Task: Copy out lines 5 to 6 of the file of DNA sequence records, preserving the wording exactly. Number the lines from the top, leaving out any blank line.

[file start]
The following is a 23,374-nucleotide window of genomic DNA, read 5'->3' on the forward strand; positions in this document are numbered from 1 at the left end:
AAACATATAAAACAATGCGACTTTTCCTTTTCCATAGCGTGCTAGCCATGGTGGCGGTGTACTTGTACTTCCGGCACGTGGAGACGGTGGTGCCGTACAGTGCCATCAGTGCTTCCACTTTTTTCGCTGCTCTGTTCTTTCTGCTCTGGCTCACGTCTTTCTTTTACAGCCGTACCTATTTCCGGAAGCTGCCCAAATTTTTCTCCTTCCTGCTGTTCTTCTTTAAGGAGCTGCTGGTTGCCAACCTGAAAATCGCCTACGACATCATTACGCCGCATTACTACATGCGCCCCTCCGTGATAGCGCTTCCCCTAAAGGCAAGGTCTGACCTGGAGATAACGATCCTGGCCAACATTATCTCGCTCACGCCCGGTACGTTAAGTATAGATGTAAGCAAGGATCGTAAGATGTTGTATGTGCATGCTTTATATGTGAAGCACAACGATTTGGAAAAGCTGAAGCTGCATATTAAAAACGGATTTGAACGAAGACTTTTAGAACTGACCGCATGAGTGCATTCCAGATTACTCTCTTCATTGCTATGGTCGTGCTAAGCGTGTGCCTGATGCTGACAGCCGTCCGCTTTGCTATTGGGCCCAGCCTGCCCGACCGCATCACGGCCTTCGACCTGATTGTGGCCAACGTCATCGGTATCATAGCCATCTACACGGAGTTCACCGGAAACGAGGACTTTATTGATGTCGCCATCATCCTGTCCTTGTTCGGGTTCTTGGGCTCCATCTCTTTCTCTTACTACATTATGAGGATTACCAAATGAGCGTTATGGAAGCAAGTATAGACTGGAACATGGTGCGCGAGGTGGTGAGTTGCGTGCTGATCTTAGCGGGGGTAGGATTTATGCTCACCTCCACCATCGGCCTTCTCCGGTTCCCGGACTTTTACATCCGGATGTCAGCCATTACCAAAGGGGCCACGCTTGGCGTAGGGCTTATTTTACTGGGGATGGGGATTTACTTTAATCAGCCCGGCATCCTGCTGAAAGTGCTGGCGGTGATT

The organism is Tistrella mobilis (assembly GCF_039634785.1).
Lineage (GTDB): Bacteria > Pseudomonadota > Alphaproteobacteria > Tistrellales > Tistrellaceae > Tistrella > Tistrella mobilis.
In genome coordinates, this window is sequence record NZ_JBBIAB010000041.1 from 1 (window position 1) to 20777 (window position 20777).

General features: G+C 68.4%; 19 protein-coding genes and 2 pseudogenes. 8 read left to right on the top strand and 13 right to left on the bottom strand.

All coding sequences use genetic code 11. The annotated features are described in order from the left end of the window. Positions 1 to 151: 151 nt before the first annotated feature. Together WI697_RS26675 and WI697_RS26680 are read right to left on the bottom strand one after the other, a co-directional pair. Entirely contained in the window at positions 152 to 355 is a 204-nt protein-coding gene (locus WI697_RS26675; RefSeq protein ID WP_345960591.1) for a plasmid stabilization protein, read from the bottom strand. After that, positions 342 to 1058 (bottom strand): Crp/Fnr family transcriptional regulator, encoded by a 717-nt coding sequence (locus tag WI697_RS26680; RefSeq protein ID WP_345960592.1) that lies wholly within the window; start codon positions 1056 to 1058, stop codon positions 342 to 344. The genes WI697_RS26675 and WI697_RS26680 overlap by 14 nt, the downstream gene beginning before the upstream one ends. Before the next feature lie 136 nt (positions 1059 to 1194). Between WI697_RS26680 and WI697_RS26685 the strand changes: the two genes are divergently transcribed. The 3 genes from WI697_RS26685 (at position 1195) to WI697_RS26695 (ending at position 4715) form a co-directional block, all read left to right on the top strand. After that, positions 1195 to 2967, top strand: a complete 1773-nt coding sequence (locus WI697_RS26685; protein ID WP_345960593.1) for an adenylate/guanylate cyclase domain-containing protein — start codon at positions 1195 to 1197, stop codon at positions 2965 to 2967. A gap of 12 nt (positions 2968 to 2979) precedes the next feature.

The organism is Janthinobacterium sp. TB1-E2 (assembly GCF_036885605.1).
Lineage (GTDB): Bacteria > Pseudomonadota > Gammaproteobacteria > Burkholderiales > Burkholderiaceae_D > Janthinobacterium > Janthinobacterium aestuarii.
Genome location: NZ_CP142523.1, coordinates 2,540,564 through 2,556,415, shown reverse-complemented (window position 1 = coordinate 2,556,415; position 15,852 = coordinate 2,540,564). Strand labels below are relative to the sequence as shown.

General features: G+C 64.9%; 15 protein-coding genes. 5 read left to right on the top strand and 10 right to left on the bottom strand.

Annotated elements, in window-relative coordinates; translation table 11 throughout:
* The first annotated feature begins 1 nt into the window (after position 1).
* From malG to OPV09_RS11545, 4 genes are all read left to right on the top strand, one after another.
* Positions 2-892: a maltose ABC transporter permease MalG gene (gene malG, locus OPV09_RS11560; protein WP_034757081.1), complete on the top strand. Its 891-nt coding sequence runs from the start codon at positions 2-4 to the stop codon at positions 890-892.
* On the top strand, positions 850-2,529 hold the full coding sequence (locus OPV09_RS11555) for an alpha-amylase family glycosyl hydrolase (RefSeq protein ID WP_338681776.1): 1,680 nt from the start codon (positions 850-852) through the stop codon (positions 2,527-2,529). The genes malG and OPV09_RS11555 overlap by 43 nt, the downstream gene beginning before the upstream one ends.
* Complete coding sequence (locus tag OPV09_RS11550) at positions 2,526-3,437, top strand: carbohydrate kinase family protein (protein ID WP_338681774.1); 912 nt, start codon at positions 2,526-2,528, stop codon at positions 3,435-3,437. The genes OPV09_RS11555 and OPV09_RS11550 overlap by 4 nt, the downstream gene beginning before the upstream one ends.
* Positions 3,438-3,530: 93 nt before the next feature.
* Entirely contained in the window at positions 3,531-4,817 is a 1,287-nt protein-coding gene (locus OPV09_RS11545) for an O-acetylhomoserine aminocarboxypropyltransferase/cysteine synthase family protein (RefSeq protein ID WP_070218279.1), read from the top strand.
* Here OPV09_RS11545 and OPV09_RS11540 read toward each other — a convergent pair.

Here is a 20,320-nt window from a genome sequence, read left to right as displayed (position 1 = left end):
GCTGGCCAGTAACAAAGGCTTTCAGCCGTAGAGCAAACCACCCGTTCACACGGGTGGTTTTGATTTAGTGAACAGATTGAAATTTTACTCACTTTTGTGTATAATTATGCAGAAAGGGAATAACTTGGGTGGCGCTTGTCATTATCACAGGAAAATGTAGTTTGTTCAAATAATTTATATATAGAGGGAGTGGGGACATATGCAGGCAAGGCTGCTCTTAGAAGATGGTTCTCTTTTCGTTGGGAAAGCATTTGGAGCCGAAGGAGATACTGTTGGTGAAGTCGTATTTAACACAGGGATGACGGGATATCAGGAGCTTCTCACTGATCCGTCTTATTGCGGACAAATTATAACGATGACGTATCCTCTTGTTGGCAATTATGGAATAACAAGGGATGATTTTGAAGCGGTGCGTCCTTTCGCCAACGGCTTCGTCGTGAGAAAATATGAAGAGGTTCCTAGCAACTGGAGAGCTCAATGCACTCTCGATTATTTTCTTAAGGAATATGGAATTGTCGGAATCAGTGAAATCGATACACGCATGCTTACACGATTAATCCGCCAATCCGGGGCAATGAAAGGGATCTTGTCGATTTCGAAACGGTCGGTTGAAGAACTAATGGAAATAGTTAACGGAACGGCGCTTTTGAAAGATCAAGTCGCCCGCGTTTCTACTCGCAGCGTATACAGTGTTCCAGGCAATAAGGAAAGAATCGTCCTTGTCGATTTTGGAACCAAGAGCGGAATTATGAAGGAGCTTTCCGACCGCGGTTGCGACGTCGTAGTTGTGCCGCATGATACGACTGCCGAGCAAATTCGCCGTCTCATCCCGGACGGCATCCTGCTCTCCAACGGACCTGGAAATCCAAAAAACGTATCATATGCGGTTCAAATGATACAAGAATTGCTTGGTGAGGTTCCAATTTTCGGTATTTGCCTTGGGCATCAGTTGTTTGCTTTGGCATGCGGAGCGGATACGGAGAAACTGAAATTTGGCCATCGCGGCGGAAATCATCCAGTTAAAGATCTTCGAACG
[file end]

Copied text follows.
In genome coordinates, this window is sequence record NZ_JBBIAB010000041.1 from 1 (window position 1) to 20777 (window position 20777).

General features: G+C 68.4%; 19 protein-coding genes and 2 pseudogenes. 8 read left to right on the top strand and 13 right to left on the bottom strand.